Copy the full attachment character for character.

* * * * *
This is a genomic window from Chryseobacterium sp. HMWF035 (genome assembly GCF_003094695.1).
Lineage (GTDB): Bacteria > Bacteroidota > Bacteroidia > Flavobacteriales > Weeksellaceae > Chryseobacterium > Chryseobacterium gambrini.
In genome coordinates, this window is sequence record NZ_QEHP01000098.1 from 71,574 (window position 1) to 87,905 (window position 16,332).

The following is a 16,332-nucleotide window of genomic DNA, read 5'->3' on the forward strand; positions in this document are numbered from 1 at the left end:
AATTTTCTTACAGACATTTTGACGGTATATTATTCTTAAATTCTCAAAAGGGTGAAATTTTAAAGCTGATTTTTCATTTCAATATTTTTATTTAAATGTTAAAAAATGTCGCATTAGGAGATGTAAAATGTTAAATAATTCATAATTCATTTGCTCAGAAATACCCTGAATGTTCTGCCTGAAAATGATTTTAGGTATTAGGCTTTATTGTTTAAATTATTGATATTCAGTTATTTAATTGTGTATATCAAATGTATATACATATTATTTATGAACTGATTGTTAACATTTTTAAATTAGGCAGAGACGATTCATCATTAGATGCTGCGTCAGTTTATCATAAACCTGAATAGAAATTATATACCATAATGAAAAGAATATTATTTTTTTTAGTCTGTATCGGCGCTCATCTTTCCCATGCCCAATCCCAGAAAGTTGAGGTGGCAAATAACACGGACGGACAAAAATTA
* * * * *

This is a genomic window from Chryseobacterium sp. HMWF035 (genome assembly GCF_003094695.1).
Lineage (GTDB): Bacteria > Bacteroidota > Bacteroidia > Flavobacteriales > Weeksellaceae > Chryseobacterium > Chryseobacterium gambrini.
In genome coordinates, this window is sequence record NZ_QEHP01000098.1 from 71,574 (window position 1) to 87,905 (window position 16,332).

The following is a 16,332-nucleotide window of genomic DNA, read 5'->3' on the forward strand; positions in this document are numbered from 1 at the left end:
AATTTTCTTACAGACATTTTGACGGTATATTATTCTTAAATTCTCAAAAGGGTGAAATTTTAAAGCTGATTTTTCATTTCAATATTTTTATTTAAATGTTAAAAAATGTCGCATTAGGAGATGTAAAATGTTAAATAATTCATAATTCATTTGCTCAGAAATACCCTGAATGTTCTGCCTGAAAATGATTTTAGGTATTAGGCTTTATTGTTTAAATTATTGATATTCAGTTATTTAATTGTGTATATCAAATGTATATACATATTATTTATGAACTGATTGTTAACATTTTTAAATTAGGCAGAGACGATTCATCATTAGATGCTGCGTCAGTTTATCATAAACCTGAATAGAAATTATATACCATAATGAAAAGAATATTATTTTTTTTAGTCTGTATCGGCGCTCATCTTTCCCATGCCCAATCCCAGAAAGTTGAGGTGGCAAATAACACGGACGGACAAAAATTA